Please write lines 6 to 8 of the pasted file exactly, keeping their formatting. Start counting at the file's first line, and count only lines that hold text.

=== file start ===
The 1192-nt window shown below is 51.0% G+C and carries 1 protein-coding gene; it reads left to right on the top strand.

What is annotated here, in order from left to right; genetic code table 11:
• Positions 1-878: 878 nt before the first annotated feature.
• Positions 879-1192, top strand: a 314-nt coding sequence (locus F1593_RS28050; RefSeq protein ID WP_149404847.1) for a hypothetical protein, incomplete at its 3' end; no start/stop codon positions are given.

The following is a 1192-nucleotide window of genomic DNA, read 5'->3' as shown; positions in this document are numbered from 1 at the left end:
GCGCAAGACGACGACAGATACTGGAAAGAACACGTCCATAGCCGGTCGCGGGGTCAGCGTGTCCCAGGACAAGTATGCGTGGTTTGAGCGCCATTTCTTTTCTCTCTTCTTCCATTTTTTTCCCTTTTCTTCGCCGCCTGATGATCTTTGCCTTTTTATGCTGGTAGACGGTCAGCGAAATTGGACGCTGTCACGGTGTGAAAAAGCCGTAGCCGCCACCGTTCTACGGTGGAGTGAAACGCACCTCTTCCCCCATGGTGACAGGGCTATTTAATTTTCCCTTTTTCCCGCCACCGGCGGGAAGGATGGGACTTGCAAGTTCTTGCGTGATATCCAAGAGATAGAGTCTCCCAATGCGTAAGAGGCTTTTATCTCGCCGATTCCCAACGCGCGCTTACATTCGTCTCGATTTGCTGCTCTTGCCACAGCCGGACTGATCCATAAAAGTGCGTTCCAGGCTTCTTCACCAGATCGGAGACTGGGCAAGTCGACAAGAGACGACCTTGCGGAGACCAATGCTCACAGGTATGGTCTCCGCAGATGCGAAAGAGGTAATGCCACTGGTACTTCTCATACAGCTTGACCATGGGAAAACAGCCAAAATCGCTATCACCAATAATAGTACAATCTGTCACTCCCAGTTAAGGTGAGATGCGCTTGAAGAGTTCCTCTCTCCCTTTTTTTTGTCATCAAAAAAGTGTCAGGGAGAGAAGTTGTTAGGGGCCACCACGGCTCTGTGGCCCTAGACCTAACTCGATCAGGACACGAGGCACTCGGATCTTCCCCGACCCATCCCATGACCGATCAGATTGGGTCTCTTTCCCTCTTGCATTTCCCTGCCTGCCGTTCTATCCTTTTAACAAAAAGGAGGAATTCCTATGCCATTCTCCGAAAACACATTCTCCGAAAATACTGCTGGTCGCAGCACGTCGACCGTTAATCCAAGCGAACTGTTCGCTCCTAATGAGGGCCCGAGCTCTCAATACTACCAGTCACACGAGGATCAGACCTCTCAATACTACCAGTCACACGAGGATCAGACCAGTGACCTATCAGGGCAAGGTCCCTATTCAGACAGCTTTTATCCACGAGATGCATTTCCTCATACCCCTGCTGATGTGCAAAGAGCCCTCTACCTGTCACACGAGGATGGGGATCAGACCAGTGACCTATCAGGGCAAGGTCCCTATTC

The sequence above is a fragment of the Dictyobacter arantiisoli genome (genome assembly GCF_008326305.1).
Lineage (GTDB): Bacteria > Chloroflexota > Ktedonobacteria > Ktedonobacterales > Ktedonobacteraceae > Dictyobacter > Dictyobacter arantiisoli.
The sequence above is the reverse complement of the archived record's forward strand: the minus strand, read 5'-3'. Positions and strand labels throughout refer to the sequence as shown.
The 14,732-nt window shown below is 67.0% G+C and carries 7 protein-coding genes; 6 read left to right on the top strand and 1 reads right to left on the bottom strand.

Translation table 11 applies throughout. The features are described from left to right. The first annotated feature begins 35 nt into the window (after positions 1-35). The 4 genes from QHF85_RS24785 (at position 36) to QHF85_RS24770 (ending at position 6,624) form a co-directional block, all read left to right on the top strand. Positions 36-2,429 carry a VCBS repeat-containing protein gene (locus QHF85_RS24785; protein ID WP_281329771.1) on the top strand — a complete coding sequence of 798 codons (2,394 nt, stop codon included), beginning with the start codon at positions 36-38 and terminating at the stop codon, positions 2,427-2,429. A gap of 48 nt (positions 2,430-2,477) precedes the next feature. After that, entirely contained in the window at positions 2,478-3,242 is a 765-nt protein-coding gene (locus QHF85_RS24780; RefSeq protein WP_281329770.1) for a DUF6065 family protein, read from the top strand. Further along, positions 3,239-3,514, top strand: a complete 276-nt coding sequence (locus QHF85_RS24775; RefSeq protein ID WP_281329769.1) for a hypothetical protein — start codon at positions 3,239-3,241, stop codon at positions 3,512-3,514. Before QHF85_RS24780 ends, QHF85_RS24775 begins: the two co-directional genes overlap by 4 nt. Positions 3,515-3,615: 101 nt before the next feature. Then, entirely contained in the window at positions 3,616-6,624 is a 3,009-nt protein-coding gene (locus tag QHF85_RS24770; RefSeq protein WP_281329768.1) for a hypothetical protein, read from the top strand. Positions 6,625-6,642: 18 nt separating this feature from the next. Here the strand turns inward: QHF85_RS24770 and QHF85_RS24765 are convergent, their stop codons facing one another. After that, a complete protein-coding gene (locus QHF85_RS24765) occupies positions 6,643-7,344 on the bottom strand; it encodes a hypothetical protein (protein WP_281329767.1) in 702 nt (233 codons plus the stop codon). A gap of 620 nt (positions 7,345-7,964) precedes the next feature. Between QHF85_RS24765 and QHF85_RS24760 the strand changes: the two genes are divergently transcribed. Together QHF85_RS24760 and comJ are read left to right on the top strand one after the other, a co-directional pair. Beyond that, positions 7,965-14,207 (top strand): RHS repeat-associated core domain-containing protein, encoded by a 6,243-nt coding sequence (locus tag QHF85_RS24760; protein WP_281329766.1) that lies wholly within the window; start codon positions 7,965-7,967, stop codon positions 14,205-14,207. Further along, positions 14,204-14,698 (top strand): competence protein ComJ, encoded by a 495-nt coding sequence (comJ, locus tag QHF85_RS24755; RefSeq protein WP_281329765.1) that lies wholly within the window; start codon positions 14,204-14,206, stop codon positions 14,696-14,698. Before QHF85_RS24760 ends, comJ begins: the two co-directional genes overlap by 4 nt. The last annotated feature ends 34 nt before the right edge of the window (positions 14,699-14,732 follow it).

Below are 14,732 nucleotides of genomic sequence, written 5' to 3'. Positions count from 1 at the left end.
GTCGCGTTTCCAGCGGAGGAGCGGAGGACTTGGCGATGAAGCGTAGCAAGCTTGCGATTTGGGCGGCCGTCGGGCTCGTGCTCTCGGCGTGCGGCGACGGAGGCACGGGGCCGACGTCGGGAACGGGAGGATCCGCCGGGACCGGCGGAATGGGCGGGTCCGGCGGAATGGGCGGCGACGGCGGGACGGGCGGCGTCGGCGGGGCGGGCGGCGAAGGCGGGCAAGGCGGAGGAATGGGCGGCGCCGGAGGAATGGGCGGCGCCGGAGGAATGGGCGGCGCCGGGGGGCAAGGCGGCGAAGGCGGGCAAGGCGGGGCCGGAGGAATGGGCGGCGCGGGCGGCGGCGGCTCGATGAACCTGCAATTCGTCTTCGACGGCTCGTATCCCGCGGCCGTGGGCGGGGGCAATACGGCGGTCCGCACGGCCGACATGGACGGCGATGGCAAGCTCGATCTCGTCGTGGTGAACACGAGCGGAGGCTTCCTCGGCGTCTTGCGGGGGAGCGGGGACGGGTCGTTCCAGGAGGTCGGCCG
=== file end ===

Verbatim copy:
GCGCAAGACGACGACAGATACTGGAAAGAACACGTCCATAGCCGGTCGCGGGGTCAGCGTGTCCCAGGACAAGTATGCGTGGTTTGAGCGCCATTTCTTTTCTCTCTTCTTCCATTTTTTTCCCTTTTCTTCGCCGCCTGATGATCTTTGCCTTTTTATGCTGGTAGACGGTCAGCGAAATTGGACGCTGTCACGGTGTGAAAAAGCCGTAGCCGCCACCGTTCTACGGTGGAGTGAAACGCACCTCTTCCCCCATGGTGACAGGGCTATTTAATTTTCCCTTTTTCCCGCCACCGGCGGGAAGGATGGGACTTGCAAGTTCTTGCGTGATATCCAAGAGATAGAGTCTCCCAATGCGTAAGAGGCTTTTATCTCGCCGATTCCCAACGCGCGCTTACATTCGTCTCGATTTGCTGCTCTTGCCACAGCCGGACTGATCCATAAAAGTGCGTTCCAGGCTTCTTCACCAGATCGGAGACTGGGCAAGTCGACAAGAGACGACCTTGCGGAGACCAATGCTCACAGGTATGGTCTCCGCAGATGCGAAAGAGGTAATGCCACTGGTACTTCTCATACAGCTTGACCATGGGAAAACAGCCAAAATCGCTATCACCAATAATAGTACAATCTGTCACTCCCAGTTAAGGTGAGATGCGCTTGAAGAGTTCCTCTCTCCCTTTTTTTTGTCATCAAAAAAGTGTCAGGGAGAGAAGTTGTTAGGGGCCACCACGGCTCTGTGGCCCTAGACCTAACTCGATCAGGACACGAGGCACTCGGATCTTCCCCGACCCATCCCATGACCGATCAGATTGGGTCTCTTTCCCTCTTGCATTTCCCTGCCTGCCGTTCTATCCTTTTAACAAAAAGGAGGAATTCCTATGCCATTCTCCGAAAACACATTCTCCGAAAATACTGCTGGTCGCAGCACGTCGACCGTTAATCCAAGCGAACTGTTCGCTCCTAATGAGGGCCCGAGCTCTCAATACTACCAGTCACACGAGGATCAGACCTCTCAATACTACCAGTCACACGAGGATCAGACCAGTGACCTATCAGGGCAAGGTCCCTATTCAGACAGCTTTTATCCACGAGATGCATTTCCTCATACCCCTGCTGATGTGCAAAGAGCCCTCTACCTGTCACACGAGGATGGGGATCAGACCAGTGACCTATCAGGGCAAGGTCCCTATTC

The sequence above is a fragment of the Dictyobacter arantiisoli genome (genome assembly GCF_008326305.1).
Lineage (GTDB): Bacteria > Chloroflexota > Ktedonobacteria > Ktedonobacterales > Ktedonobacteraceae > Dictyobacter > Dictyobacter arantiisoli.